Instapainting Turns Your Photos Into Hand-Painted Oil Paintings On The Cheap

Next Story

The Nokia-Microsoft Deal Is Still A Go For Q1

Surprise! It’s Valentine’s Day, the stealthiest of all the holidays. Sneaks up on you, doesn’t it?

If you’re trying to get a gift today, you… might be a bit short on options. Will you go with the gas station teddy bear? The twice-crushed box of chocolates? A bouquet of acceptable-looking roses for $200?

If your nearly-forgotten flame would be content with the promise of a pretty cool gift in a few weeks, though, you might be set. Instapainting, a YC-backed company launching this morning, turns any photo into a hand-painted piece on canvas for under $100 bucks.

If you’ve ever tried to have something like this done before, you probably know: this exists. A few companies have been doing the whole photo-into-art thing for years. Where Instapainting thinks they have them beat, however, is in pricing and speed.

Instapainting’s smallest option (a 12″x12″ canvas) starts the pricing at $53 (including shipping), with the largest option (29.33″x22″) going for $130 . A quick search turns up a number of others in this space — OilPaintingExpress, OilPaintings.com, and myDavinci to name a few. The next wallet-friendliest option I could find was OilPaintingExpress, where a 12″x12″ work starts at $119. Most of them start the pricing at $200-$300 dollars.

painting2

Instapainting’s website is also a bit more… modern, for lack of a better word. Setting up your order takes all of a few seconds; upload your photo, crop it to the region you like, pick a canvas size, and you’re set. Built on top of tools like FilePicker and Stripe, the whole ordering flow is slick and simple.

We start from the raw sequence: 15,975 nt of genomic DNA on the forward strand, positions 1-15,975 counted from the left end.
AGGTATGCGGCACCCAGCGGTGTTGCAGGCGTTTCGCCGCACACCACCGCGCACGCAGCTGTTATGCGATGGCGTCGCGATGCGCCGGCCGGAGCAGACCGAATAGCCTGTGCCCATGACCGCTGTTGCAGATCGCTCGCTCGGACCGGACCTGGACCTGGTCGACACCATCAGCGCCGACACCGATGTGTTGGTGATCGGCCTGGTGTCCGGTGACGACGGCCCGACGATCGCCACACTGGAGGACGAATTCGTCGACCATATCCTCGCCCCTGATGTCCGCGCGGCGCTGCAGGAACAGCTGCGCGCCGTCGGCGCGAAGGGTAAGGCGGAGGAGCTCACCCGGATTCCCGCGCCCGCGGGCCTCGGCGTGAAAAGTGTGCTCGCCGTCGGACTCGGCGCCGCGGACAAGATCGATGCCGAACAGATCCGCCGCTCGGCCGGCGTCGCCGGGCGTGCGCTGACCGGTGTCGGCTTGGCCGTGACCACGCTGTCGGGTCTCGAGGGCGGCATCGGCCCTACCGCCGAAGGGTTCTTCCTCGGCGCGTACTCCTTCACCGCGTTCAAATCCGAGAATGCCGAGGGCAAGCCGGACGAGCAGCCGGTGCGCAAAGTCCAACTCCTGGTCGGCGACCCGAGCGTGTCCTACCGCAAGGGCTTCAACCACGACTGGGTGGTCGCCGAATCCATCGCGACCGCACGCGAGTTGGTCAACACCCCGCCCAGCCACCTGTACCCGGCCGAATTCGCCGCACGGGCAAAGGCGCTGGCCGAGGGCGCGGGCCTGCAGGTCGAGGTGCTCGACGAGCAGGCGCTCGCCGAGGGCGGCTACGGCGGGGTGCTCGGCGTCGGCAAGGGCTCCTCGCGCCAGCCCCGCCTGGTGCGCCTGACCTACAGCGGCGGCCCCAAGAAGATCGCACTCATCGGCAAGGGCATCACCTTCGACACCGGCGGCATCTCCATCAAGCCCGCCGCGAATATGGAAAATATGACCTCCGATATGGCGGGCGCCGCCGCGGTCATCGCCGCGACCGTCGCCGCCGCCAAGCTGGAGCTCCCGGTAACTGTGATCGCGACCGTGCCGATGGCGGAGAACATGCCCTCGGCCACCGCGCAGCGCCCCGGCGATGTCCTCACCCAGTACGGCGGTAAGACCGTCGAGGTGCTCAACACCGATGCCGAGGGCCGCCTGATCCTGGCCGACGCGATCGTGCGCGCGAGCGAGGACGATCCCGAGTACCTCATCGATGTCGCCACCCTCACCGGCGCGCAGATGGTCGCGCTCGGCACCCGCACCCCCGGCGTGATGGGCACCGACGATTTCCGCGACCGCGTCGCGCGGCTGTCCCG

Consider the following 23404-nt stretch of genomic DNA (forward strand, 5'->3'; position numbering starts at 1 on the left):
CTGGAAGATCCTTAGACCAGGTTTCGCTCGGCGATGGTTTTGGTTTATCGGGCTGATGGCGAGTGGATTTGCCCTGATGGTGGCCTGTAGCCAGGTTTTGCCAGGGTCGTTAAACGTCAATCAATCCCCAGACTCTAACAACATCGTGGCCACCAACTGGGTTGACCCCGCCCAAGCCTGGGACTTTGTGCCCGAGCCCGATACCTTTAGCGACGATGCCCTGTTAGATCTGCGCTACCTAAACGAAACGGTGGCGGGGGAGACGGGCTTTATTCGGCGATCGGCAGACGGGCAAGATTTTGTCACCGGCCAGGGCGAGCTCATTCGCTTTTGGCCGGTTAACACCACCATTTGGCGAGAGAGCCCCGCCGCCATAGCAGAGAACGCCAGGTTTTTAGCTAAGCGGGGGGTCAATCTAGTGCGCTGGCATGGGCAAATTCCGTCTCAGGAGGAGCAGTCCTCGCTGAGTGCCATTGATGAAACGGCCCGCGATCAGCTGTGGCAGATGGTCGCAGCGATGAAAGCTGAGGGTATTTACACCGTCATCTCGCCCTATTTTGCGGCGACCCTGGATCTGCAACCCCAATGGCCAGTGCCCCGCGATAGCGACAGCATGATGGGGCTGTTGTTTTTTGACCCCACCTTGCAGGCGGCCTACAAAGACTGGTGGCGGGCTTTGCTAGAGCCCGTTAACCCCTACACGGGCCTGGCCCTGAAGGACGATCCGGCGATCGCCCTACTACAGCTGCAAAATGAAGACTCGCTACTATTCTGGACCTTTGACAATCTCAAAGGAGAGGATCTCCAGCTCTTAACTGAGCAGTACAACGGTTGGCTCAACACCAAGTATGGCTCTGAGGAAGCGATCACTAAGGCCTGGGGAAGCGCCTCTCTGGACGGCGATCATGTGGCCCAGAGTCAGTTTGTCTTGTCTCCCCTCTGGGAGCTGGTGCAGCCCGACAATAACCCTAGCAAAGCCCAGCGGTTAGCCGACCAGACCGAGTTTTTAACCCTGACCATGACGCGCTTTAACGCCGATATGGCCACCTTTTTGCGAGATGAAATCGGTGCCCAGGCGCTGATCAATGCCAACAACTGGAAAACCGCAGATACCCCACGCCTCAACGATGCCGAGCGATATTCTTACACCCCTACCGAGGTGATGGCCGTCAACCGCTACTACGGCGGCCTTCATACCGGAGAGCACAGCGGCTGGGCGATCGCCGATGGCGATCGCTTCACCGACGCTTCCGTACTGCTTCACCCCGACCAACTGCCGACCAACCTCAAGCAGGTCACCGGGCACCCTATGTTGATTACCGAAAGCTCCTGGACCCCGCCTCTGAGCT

So how do they keep the prices down? A few ways:

  • Your original photo is printed onto canvas first, and this printed piece is used as the base/foundation of the hand painted piece. In other words: they’re painting on top of the photo. The artist still has to know how to properly mix colors and how to recreate lights/shadows/etc. in oil, but it’s a whole lot quicker than starting on blank canvas. Many a professional artist might balk at the idea — but unless your friends start scratching at the paint to see what’s underneath, they probably won’t be able to tell.
  • As you might’ve guessed, much of the work is done overseas. Instapainting’s founders source their painters (primarily in China) one-by-one, mostly through their myriad online profiles. After quietly starting to roll the service out around a month ago, Instapainting says they have just shy of 100 painters producing pieces.
  • They ship your art rolled in a tube, leaving it to the customer to frame it or stretch it onto canvas. The company tells me they’re working on a quick-assembling canvas frame that they can pack into the shipping tubes, but that’s still a few months out.

But what about shoddy work? Cheaper rarely means better, after all. To keep quality up, Instapainting puts two layers of protection into the mix: first, each painting is checked by a second set of eyes before it heads out to the customer. Second, they guarantee their work; if you don’t dig the oil-painted version they send you, they’ll remake it or give you a full refund.

Meanwhile, the company is also dabbling with the idea of being a marketplace for artists looking to have their work recreated by hand. Artists upload the digital version of their painting or photograph, and Instapainting recreates their work and shares the revenue. It’s not quite the same as buying an original piece by the original artist, of course — but when your main concern is how it looks hanging above your couch, it’s a nice alternative to buying a standard print.

We’re planning on putting the just-launched service through the proper paces, so be on the lookout for a full review in the coming weeks.

doggie